Importance of cultural education-through the eyes of a former ROTC Cadet
April 25, 2014
Almost 30 years ago, a biology major at the College of William and Mary made an important decision. He joined the school's Army ROTC program.
That decision has taken Col. John Bessler down a career path that he, originally, did not anticipate as a Cadet. He started his career as many Cadets do after graduation; as a platoon leader. What he could not see in his future was later serving as the director of future operations at the Army's Training and Doctrine Command and in his current position as the Chief of Staff for the U.S. Army Center for Initial Military Training.
The changes in the Army, how it trains and where it is going were not just part of Bessler's journey--as a member of TRADOC's leadership, he helped shape some of those changes.
"Back when I was a Cadet the terrain was different--we were training for Soviet threats," he explained. "But, at our peril we ignored the civil population, the civil aspect of the terrain. Over the years, especially since 2003, we have realized that the true terrain is the people in the country into which we impose ourselves. Those are things we now try to teach."
Bessler is in his fourth year as a roundtable presenter for the George C. Marshall Seminar. He has spent the last half of his career developing and studying cultural relations within the assignments he has been given which have helped lead him to where he is today. And it started with a deployment to the Sinai.
"I was at Fort Drum as my battalion's S3, and later the executive officer, when we deployed to the Sinai for peace-keeping operations," he said. "That is where I started studying about culture, while watching the relations between the Israelis and the Egyptians. It was very interesting the way things would develop."
Culture is important to tomorrow's officers, Bessler explained, because they need to better understand viewpoints outside of their own, particularly when they are in someone else's backyard.
He added that understanding the local traditions and customs that make up a national culture, combined with the current situation, is a very important piece in knowing what the local populace wants. A lieutenant needs to know how this puzzle fits together just as a general needs to know.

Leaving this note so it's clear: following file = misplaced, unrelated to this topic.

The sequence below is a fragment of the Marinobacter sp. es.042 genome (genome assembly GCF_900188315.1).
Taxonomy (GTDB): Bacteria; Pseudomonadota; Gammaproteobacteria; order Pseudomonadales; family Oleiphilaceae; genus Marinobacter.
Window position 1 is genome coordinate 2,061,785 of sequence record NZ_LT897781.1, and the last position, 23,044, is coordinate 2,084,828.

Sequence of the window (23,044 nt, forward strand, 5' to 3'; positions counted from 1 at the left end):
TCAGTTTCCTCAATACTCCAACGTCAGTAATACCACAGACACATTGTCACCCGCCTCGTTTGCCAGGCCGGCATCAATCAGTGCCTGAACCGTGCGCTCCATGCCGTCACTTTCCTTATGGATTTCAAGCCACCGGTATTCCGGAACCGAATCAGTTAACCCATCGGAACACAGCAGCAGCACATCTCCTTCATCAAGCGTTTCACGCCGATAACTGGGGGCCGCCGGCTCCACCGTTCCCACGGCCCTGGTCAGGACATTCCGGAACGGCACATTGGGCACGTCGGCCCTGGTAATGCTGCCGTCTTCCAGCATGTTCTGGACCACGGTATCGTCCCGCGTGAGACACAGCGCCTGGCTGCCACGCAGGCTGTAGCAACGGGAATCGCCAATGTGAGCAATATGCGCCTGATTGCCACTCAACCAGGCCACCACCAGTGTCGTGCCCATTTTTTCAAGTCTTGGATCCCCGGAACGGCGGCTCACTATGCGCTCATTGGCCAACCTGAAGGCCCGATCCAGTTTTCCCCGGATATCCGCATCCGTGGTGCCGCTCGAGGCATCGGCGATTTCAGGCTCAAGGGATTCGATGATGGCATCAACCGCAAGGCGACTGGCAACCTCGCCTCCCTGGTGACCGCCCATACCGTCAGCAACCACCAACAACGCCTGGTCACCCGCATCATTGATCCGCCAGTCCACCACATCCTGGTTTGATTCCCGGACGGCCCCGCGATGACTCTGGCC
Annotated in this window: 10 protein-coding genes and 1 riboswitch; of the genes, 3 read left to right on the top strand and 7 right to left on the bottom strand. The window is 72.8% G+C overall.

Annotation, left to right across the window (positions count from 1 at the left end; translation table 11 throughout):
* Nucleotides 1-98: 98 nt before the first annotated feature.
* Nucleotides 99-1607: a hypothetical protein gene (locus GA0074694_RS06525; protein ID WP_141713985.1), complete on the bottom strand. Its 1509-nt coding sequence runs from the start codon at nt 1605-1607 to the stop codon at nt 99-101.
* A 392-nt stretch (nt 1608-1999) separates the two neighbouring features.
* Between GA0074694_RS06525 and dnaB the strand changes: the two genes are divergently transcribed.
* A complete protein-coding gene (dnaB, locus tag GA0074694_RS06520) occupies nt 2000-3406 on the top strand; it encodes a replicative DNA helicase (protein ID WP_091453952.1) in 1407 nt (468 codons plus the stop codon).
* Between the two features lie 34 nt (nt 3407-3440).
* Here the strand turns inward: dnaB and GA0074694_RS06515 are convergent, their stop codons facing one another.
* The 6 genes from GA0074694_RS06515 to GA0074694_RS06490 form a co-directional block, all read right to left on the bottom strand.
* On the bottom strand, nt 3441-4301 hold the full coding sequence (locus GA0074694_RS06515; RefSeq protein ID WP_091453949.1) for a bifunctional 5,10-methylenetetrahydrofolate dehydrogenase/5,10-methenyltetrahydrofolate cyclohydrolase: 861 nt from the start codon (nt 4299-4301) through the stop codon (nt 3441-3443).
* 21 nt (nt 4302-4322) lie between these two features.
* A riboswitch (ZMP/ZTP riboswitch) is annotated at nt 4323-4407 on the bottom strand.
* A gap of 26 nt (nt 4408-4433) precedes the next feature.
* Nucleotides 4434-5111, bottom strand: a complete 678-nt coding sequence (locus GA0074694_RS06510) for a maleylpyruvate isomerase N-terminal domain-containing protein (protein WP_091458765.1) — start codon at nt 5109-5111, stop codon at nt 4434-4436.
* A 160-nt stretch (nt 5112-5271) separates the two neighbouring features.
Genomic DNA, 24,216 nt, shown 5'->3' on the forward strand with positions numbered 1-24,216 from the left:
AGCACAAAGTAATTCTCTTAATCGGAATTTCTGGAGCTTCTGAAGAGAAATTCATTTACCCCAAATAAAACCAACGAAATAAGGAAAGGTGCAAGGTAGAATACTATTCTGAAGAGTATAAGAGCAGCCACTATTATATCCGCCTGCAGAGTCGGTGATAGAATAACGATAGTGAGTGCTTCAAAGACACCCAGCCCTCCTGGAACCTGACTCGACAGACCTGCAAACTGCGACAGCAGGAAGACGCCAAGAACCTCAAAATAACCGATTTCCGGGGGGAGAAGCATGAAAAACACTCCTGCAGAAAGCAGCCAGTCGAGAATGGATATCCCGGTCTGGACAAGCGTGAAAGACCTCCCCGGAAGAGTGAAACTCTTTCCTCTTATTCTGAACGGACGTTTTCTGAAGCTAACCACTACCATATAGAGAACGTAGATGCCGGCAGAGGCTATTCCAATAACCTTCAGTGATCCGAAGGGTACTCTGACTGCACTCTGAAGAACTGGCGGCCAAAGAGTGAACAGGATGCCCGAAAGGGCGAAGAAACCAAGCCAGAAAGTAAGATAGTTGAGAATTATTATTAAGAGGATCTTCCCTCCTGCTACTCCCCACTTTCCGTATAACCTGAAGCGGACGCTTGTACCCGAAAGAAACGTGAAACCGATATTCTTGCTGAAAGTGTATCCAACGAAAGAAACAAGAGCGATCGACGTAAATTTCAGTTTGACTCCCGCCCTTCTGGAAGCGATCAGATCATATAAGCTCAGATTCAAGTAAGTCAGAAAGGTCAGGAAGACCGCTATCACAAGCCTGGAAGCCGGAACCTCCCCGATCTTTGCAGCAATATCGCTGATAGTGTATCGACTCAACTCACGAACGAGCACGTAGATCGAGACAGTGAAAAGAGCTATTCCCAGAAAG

And these are the lessons on which he hopes the Cadets who attend his Cross Cultural Challenges roundtable at GCM will understand and be able to apply as officers.
"For example, a single Soldier burning a Koran can create a strategic incident," he said. "A lieutenant needs to know how important culture is regardless of where they are stationed--Central America or the Middle East."
Another point Bessler made during his roundtable discussions was that a single Soldier is just as much an enabler as a disabler to a successful mission, depending on how they act or don't act.
Everything from helping a little old lady across the street, to the Koran they don't burn, and how those acts can be communicated strategically.
Bessler emphasized to Cadets that how THEY are perceived by the host country and the people they work with is of paramount importance.
"On the first day I was in Afghanistan the number one guy I was supposed to mentor and advise said 'You are an American and you put a man on the moon. You can do anything,'" Bessler recounted. "Well I didn't put a man on the moon, but that is the way our flag is perceived. So to understand how I was perceived enabled me to figure out ways to help enable him."
Cadet Cody Wendelin, a natural resources conservation major at Virginia Tech, attended one of Bessler's roundtables. He said what he learned from the discussion was how important it is not just to understand what we think a local populace needs, but what the locals think their needs are.
"We may go in somewhere and see a bridge we think needs to be fixed, but they may want their Mosque fixed," he explained. "And Col. Bessler used concrete examples, which I understand and appreciate. He said that everyone looks at things from their own foxholes so we have to see what everyone's perspective is so we can better understand."
Another part of the class Wendelin enjoyed was the way Bessler used the topic of forming foreign coalitions to explain what the Cadets can expect in forming relations with their first platoons.
A platoon is a diverse microcosm of society with different types of people who all have different backgrounds. Wendelin said just like in forming coalitions, he knows he has to figure out how best to work with each member of his platoon.
"Since I am about to commission, that sort of information is important to me too," he explained.
Bessler said he chose to weave the lessons together because as he was preparing his lectures four years ago, he thought "what do I know a lot about." Having spent time in different cultural environments, and coming from a coalition command, he said he felt the cultural lessons he learned would be valuable to a brand new platoon leader.
"You can extract the same sort of dynamics from a platoon (as with a coalition) because you have 30-40 Soldiers each with different backgrounds, cultures, agendas, ethics and you have to move them from a dispersant group into accomplishing your mission--it translates into an overall lesson," he said.